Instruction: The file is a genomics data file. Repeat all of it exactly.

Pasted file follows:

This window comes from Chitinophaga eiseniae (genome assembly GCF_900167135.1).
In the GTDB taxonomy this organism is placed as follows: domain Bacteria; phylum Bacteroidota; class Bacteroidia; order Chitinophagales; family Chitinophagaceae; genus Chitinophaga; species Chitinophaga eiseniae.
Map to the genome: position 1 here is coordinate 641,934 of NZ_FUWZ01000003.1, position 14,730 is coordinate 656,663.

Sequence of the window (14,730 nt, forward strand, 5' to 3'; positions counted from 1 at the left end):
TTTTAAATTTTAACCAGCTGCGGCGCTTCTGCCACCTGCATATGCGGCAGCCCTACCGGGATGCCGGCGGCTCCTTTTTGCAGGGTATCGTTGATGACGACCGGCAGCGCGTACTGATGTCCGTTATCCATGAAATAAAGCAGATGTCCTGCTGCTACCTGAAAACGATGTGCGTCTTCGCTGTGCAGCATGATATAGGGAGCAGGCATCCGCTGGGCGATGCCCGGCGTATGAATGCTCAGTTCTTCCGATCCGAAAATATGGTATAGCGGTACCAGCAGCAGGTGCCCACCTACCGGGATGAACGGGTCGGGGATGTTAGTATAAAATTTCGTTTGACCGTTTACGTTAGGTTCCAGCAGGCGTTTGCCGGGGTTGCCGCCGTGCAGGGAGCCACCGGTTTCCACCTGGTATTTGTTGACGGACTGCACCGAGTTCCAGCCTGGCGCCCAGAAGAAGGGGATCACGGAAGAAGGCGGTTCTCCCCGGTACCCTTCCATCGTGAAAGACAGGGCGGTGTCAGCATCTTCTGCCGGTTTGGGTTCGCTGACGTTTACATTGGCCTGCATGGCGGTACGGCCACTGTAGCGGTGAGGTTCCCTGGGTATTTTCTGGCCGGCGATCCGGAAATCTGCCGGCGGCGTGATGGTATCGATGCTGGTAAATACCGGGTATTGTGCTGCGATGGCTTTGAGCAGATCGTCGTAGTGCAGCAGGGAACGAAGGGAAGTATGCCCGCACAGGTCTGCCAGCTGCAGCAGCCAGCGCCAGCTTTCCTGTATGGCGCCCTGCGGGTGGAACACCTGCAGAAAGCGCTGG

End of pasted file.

This window comes from Chitinophaga eiseniae (genome assembly GCF_900167135.1).
In the GTDB taxonomy this organism is placed as follows: domain Bacteria; phylum Bacteroidota; class Bacteroidia; order Chitinophagales; family Chitinophagaceae; genus Chitinophaga; species Chitinophaga eiseniae.
Map to the genome: position 1 here is coordinate 641,934 of NZ_FUWZ01000003.1, position 14,730 is coordinate 656,663.

Sequence of the window (14,730 nt, forward strand, 5' to 3'; positions counted from 1 at the left end):
TTTTAAATTTTAACCAGCTGCGGCGCTTCTGCCACCTGCATATGCGGCAGCCCTACCGGGATGCCGGCGGCTCCTTTTTGCAGGGTATCGTTGATGACGACCGGCAGCGCGTACTGATGTCCGTTATCCATGAAATAAAGCAGATGTCCTGCTGCTACCTGAAAACGATGTGCGTCTTCGCTGTGCAGCATGATATAGGGAGCAGGCATCCGCTGGGCGATGCCCGGCGTATGAATGCTCAGTTCTTCCGATCCGAAAATATGGTATAGCGGTACCAGCAGCAGGTGCCCACCTACCGGGATGAACGGGTCGGGGATGTTAGTATAAAATTTCGTTTGACCGTTTACGTTAGGTTCCAGCAGGCGTTTGCCGGGGTTGCCGCCGTGCAGGGAGCCACCGGTTTCCACCTGGTATTTGTTGACGGACTGCACCGAGTTCCAGCCTGGCGCCCAGAAGAAGGGGATCACGGAAGAAGGCGGTTCTCCCCGGTACCCTTCCATCGTGAAAGACAGGGCGGTGTCAGCATCTTCTGCCGGTTTGGGTTCGCTGACGTTTACATTGGCCTGCATGGCGGTACGGCCACTGTAGCGGTGAGGTTCCCTGGGTATTTTCTGGCCGGCGATCCGGAAATCTGCCGGCGGCGTGATGGTATCGATGCTGGTAAATACCGGGTATTGTGCTGCGATGGCTTTGAGCAGATCGTCGTAGTGCAGCAGGGAACGAAGGGAAGTATGCCCGCACAGGTCTGCCAGCTGCAGCAGCCAGCGCCAGCTTTCCTGTATGGCGCCCTGCGGGTGGAACACCTGCAGAAAGCGCTGG